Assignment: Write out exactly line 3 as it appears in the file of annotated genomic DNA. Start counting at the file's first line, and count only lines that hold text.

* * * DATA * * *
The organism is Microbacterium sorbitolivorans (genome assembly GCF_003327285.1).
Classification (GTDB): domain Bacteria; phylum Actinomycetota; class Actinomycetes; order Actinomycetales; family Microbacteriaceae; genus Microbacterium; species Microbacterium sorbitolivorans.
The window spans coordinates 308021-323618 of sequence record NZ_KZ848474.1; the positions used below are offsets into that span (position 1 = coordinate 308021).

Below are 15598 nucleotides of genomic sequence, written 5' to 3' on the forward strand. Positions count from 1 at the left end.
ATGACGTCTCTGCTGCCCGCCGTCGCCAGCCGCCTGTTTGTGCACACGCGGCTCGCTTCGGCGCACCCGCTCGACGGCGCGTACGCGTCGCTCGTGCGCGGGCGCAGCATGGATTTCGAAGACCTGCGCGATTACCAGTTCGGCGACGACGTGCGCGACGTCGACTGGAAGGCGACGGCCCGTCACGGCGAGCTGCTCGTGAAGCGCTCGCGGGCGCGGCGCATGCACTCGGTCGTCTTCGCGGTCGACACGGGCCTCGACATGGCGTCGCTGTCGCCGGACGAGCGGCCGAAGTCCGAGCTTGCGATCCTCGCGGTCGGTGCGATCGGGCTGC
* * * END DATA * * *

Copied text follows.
The window spans coordinates 308021-323618 of sequence record NZ_KZ848474.1; the positions used below are offsets into that span (position 1 = coordinate 308021).